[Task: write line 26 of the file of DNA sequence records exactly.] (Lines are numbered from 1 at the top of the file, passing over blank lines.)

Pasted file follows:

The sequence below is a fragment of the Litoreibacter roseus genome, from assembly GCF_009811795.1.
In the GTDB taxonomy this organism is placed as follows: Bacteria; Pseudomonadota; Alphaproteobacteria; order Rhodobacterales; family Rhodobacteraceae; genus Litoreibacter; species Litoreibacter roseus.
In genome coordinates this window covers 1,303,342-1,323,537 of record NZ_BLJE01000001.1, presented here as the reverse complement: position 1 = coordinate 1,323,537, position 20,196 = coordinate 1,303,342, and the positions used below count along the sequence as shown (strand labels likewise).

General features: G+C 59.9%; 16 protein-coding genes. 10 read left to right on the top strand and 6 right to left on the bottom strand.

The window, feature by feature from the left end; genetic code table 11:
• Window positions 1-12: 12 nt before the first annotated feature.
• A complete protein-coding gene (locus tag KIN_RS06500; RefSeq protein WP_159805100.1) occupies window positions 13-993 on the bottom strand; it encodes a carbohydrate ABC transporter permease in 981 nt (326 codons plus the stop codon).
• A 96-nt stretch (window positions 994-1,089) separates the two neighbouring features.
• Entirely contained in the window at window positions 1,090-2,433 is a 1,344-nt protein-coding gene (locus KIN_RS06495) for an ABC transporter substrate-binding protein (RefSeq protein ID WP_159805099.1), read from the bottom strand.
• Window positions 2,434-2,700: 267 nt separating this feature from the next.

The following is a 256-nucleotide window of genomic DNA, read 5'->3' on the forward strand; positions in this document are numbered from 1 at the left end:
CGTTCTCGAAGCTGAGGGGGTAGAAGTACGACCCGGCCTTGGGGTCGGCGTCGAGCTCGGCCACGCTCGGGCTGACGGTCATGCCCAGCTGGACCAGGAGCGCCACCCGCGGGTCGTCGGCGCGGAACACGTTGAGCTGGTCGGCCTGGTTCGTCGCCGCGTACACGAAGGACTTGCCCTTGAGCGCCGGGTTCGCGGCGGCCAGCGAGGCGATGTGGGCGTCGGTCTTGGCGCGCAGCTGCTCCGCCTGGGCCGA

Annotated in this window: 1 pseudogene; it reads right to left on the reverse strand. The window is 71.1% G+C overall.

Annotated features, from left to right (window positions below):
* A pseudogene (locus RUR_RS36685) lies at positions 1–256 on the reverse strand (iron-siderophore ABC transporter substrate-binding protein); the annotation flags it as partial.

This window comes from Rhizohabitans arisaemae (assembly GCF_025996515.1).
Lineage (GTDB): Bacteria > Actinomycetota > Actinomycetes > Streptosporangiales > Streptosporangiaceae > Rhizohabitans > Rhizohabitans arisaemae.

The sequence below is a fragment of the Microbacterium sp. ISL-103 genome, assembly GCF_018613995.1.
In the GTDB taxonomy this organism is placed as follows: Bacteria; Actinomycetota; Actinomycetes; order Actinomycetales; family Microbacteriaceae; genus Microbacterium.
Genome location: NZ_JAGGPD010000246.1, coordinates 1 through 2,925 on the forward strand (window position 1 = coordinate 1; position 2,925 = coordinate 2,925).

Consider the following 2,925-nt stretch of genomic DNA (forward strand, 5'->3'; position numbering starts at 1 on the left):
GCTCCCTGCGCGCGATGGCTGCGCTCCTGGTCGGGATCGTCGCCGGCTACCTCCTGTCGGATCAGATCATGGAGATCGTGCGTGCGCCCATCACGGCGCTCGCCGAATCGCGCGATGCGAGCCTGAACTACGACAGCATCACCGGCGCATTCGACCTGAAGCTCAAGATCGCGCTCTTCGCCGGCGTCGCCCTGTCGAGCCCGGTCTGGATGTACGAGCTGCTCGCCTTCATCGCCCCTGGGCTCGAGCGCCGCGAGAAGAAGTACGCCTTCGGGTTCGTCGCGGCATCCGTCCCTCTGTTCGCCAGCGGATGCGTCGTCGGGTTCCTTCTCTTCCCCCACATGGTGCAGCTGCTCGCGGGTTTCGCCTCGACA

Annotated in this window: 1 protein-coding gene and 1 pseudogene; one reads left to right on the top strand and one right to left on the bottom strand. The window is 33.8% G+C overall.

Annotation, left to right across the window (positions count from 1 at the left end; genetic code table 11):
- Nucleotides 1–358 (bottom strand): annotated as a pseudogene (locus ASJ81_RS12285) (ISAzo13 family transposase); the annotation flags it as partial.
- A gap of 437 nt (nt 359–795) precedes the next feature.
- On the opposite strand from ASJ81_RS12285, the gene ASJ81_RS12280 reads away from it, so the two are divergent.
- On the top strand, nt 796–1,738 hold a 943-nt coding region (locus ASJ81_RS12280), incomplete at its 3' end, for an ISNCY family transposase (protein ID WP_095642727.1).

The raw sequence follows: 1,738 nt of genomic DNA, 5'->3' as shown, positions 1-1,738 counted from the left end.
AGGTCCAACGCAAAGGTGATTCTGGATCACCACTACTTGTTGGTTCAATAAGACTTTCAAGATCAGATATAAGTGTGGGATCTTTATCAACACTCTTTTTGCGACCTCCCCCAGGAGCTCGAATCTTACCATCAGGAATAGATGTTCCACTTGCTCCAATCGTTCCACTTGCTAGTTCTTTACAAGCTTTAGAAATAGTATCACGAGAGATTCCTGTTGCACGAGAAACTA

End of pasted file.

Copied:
- A gap of 437 nt (nt 359–795) precedes the next feature.